Hawk in Jan. 1 photo was misidentified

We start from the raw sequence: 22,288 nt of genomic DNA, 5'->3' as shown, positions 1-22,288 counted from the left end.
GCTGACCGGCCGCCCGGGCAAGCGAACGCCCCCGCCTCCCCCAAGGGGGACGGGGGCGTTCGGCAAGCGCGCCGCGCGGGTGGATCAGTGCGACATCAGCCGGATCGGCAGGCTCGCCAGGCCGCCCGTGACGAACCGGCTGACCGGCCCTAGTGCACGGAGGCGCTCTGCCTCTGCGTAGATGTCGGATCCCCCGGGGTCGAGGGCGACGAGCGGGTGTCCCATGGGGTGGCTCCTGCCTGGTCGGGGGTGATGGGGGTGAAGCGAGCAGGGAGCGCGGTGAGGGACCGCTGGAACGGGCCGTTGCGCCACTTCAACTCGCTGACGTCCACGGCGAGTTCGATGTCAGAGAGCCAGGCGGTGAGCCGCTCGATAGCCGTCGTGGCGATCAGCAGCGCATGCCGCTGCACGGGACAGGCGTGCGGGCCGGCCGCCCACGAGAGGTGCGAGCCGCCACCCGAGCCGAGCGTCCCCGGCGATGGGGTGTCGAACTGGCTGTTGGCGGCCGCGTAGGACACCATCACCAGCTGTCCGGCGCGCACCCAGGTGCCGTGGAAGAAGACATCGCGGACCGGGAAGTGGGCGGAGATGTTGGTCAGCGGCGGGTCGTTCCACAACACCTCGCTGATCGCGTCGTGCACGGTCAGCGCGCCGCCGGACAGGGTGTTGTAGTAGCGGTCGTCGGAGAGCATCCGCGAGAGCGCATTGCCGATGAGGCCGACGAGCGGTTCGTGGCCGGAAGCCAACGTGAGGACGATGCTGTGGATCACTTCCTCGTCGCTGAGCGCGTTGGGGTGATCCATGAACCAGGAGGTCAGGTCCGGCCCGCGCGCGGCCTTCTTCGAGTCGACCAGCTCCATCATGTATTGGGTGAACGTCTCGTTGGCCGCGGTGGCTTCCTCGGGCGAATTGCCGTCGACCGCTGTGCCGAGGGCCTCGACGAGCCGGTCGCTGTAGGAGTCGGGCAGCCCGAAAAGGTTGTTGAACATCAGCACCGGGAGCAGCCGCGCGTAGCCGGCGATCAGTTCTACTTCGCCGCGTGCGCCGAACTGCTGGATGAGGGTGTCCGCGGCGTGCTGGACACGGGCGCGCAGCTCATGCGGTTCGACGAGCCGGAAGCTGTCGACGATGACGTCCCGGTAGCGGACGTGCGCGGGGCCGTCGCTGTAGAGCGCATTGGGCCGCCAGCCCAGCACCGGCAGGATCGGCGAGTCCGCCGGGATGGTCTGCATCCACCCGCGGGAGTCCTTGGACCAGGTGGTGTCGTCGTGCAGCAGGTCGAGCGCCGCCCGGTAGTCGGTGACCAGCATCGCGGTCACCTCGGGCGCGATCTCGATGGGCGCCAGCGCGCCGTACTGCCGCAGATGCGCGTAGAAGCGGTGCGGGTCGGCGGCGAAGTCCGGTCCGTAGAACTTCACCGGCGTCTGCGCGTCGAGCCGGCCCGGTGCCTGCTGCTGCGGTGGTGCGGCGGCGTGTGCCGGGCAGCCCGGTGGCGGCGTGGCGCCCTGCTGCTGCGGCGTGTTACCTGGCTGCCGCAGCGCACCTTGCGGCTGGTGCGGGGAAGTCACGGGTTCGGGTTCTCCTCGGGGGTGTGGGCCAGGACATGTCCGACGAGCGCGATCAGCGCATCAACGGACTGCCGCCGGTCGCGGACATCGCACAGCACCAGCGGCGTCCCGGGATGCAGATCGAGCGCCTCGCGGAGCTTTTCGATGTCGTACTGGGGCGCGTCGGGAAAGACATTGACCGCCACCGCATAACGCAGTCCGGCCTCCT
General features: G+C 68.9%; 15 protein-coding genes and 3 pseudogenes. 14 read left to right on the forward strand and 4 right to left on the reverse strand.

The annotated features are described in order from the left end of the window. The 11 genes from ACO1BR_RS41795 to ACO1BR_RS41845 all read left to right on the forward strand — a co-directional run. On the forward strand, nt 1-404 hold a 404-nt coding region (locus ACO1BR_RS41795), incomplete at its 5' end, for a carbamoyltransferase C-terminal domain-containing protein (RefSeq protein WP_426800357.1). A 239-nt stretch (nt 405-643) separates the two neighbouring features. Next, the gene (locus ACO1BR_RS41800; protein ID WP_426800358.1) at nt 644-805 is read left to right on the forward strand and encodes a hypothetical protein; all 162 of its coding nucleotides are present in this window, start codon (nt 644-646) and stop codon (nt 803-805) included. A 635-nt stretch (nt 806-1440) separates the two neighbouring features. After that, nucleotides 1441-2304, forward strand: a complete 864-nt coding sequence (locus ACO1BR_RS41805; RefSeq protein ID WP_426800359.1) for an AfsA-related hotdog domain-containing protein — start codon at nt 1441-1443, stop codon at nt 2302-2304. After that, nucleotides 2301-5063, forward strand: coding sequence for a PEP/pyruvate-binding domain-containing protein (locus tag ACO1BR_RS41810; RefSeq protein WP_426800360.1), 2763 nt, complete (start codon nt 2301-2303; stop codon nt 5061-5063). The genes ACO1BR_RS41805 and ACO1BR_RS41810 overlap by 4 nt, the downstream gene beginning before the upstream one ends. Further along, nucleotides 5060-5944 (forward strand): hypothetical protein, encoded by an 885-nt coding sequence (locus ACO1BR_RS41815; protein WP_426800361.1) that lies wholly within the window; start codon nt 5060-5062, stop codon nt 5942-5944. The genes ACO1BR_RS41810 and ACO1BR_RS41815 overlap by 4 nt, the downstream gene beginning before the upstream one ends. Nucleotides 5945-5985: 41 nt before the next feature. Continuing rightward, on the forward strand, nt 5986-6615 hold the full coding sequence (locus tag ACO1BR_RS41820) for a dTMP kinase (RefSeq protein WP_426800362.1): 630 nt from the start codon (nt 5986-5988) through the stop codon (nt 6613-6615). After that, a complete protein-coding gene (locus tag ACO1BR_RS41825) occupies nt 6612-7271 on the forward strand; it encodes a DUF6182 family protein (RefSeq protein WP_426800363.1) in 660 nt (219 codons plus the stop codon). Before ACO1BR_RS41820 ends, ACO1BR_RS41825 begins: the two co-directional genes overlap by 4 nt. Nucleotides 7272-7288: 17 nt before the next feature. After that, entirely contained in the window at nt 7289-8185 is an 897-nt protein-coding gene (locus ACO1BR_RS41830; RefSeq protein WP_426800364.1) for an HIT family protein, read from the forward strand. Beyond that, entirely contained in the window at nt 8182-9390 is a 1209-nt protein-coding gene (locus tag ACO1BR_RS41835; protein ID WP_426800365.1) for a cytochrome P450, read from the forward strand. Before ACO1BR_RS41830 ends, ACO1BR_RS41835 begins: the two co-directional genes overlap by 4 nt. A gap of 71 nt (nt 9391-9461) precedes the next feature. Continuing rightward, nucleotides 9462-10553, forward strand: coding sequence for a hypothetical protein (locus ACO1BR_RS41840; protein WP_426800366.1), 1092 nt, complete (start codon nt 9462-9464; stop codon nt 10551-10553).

first_imgA Cooper’s Hawk, while larger in size, has distinctly shorter outer tail feathers compared to the other feathers in its tail, presenting a rounded fan shape the bird in the photo lacks.Both species are avid bird hunters and often are spotted in winter near backyard bird feeders preying upon feeder attendees.Juveniles of both species are brown-backed and have the breast markings of the bird in the photo and a yellow eye.Adults are rusty colored on the breast and have a slate-gray back and eye color, varying from orange to fire-red being more red in birds several years old.Robert P. YunickNiskayunaMore from The Daily Gazette:Foss: Should main downtown branch of the Schenectady County Public Library reopen?EDITORIAL: Find a way to get family members into nursing homesNiskayuna girls’ cross country wins over BethlehemEDITORIAL: Thruway tax unfair to working motoristsEDITORIAL: Urgent: Today is the last day to complete the census Categories: Letters to the Editor, Opinion The fine Jan. 1 photo of a hawk in Photos of the Week is unfortunately misidentified. It’s a juvenile Sharp-shinned Hawk, not a Cooper’s.The two are related and similar in appearance, but differ in size, head shape and most importantly in tail shape. The bird in the photo has all its tail feathers approximately the same length, such that if the tail were folded it would present a square profile at the tip.last_img

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